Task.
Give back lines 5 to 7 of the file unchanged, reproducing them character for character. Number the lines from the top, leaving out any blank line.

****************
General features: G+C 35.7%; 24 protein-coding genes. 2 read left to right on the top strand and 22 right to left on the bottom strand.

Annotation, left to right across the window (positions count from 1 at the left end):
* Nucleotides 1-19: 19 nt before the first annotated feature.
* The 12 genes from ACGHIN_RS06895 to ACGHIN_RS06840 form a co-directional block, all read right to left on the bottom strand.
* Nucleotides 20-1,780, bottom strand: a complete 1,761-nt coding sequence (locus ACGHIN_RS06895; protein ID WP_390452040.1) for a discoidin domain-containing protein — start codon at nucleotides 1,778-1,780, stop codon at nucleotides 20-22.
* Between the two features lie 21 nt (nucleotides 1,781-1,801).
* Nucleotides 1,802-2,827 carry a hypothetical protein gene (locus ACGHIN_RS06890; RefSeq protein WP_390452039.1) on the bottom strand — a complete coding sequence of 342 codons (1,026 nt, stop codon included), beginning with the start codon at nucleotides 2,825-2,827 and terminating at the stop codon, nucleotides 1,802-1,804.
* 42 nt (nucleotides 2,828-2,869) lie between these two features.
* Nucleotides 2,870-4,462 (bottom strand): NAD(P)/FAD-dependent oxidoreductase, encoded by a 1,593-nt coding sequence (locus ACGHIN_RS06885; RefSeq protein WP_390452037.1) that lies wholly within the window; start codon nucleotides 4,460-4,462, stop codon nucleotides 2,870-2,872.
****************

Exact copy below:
* Nucleotides 20-1,780, bottom strand: a complete 1,761-nt coding sequence (locus ACGHIN_RS06895; protein ID WP_390452040.1) for a discoidin domain-containing protein — start codon at nucleotides 1,778-1,780, stop codon at nucleotides 20-22.
* Between the two features lie 21 nt (nucleotides 1,781-1,801).
* Nucleotides 1,802-2,827 carry a hypothetical protein gene (locus ACGHIN_RS06890; RefSeq protein WP_390452039.1) on the bottom strand — a complete coding sequence of 342 codons (1,026 nt, stop codon included), beginning with the start codon at nucleotides 2,825-2,827 and terminating at the stop codon, nucleotides 1,802-1,804.